For Christian musician Jordan St. Cyr, the inspiration for his hit song Weary Traveler is both personal and universal.
It was written during the pandemic as a way to offer hope to those who were facing a devastating loss. Closer to home, though, St. Cyr penned Weary Traveler as a song of inspiration for his family. His youngest daughter, Emery, has a rare neurological disorder, Sturge Weber Syndrome, that can cause seizures.
Weary Traveler received a K-Love Fan Award nomination for Breakout Single. The awards will be broadcast on TBN Friday at 8 p.m. and 10 p.m. Eastern.
The song climbed to No. 1 on Billboard's Christian Airplay chart in March.
"I would say, my family, my wife was the inspiration," St. Cyr told Christian Headlines this week prior to the K-Love Fan Awards in Nashville, Tenn. "Nothing burdens a mother's heart more than to see one of her children that's sick. And we've got four kids. And so there were just different kinds of weight that she carried. The weight of guilt – not being able to give herself as much to the three older kids. Me being gone [on tour]. We knew weariness in such a deeper way over the last year and a half. That's really what fueled the song."
The song, he said, was one of God's timing, as it "expressed hope to our world" when millions of people were struggling. He wrote it with A.J. Pruis and Matthew West.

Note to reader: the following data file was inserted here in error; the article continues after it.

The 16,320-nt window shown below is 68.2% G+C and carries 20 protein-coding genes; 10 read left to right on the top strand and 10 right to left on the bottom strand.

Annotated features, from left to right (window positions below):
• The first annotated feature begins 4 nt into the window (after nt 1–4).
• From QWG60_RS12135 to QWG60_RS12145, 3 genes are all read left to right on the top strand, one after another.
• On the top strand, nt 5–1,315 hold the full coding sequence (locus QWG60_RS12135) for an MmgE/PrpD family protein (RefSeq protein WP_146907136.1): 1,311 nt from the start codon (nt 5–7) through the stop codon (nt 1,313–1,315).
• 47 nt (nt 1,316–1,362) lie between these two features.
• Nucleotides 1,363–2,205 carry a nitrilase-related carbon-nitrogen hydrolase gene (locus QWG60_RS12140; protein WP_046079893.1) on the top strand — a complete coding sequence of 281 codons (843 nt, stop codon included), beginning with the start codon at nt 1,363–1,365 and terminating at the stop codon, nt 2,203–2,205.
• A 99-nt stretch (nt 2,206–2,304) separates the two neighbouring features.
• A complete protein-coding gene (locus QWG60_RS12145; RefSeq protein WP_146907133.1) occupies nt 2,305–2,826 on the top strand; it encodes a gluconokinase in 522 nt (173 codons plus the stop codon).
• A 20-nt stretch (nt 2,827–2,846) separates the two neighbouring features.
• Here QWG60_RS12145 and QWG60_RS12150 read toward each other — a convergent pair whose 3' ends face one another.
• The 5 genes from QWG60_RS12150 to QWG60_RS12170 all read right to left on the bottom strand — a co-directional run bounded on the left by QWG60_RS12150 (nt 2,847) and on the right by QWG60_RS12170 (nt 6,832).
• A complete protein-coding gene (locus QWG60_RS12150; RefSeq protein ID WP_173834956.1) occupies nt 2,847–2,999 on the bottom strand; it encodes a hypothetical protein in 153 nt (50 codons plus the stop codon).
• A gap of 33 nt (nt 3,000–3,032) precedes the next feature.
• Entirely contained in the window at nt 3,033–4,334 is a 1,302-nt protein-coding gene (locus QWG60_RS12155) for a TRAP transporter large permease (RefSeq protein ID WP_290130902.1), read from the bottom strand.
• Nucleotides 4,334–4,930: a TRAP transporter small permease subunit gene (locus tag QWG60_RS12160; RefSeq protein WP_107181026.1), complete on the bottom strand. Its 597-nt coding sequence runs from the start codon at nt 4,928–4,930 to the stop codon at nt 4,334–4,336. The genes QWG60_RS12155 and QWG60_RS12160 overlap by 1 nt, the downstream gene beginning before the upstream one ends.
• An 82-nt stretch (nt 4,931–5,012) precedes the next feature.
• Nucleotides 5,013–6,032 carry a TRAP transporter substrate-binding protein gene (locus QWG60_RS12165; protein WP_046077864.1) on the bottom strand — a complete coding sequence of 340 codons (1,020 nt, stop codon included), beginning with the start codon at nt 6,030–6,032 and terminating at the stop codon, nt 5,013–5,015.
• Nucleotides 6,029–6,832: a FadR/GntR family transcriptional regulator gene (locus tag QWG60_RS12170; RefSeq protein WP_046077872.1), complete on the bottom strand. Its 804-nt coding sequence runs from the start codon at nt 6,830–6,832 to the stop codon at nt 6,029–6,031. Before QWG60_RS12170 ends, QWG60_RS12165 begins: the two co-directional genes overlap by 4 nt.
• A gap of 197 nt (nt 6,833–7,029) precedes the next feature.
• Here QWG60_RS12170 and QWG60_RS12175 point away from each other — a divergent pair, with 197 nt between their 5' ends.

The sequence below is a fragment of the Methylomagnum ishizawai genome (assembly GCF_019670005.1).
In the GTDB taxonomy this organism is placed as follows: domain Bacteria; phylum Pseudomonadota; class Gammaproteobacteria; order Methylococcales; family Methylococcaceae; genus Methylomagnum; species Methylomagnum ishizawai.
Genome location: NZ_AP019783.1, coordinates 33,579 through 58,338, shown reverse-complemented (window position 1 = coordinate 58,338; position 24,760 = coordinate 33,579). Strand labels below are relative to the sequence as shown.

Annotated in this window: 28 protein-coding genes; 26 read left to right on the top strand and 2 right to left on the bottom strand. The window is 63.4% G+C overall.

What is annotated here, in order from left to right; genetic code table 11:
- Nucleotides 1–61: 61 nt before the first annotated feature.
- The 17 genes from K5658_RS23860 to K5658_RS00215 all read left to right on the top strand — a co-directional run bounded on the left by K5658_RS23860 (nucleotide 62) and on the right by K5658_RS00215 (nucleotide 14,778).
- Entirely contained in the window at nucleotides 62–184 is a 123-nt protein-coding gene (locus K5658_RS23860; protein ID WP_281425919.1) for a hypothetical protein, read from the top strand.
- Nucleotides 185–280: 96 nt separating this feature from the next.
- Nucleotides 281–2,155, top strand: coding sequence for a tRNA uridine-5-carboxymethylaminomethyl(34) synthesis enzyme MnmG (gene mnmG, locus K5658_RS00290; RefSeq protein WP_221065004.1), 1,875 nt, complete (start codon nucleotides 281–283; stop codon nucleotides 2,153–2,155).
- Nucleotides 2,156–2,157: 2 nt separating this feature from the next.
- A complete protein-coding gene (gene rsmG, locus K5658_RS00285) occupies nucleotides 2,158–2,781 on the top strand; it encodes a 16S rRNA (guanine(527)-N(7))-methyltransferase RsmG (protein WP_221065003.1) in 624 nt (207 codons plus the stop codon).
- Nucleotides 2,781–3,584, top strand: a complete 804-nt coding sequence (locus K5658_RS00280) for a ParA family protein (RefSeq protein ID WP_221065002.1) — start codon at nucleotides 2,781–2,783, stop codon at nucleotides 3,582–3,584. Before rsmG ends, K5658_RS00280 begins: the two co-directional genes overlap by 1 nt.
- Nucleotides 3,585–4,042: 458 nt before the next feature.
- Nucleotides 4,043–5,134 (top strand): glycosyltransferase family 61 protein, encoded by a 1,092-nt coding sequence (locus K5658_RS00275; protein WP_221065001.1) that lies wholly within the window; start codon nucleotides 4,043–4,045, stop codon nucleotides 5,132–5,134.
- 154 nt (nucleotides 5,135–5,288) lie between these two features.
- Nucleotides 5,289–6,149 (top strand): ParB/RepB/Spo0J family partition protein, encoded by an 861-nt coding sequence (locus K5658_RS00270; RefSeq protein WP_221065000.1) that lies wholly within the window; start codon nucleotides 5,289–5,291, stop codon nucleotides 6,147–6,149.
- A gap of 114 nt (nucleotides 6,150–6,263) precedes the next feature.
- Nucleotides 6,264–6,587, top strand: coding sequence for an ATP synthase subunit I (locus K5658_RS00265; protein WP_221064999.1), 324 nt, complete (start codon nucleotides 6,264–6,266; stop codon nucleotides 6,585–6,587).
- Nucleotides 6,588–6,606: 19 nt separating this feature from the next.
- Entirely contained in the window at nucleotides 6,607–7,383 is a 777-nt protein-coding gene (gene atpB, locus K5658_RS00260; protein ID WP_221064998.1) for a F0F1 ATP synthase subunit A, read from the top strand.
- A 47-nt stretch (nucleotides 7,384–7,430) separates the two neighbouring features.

"A lot of people are at that point where they're longing to shed that weight," he said. "It's a song really of hope."
Jesus' words in Matthew 11:28, he added, were the basis for the song's lyrics ("Weary traveler, restless soul, you were never meant to walk this road alone.”)
"Come to Jesus, all you who are weary and heavy laden, and I will give you rest," St. Cyr said, quoting the verse. "When God sent His son, He provided us a shelf to take that pain and just place it. It can't live inside ourselves. And so that's what we are navigating – how do we continually come to Christ and lay down that burden every day?"
Emery is currently "doing great," he said, although St. Cyr acknowledged there have been many "ups and downs" during the last few months. He requested prayer for his wife and children that God would "help them trust Him every day."
"I was on a tour in San Antonio two months ago, and I got the call, and my wife said, 'I gotta head back to the hospital [with Emery].' It's hard. It's hard. It's not easy. But we are held [by God] within it all. And we know that if music stops tomorrow, it would be okay."
Photo courtesy: ©Jordan St. Cyr, used with permission.
Michael Foust has covered the intersection of faith and news for 20 years. His stories have appeared in Baptist Press, Christianity Today, The Christian Post, the Leaf-Chronicle, the Toronto Star and the Knoxville News-Sentinel.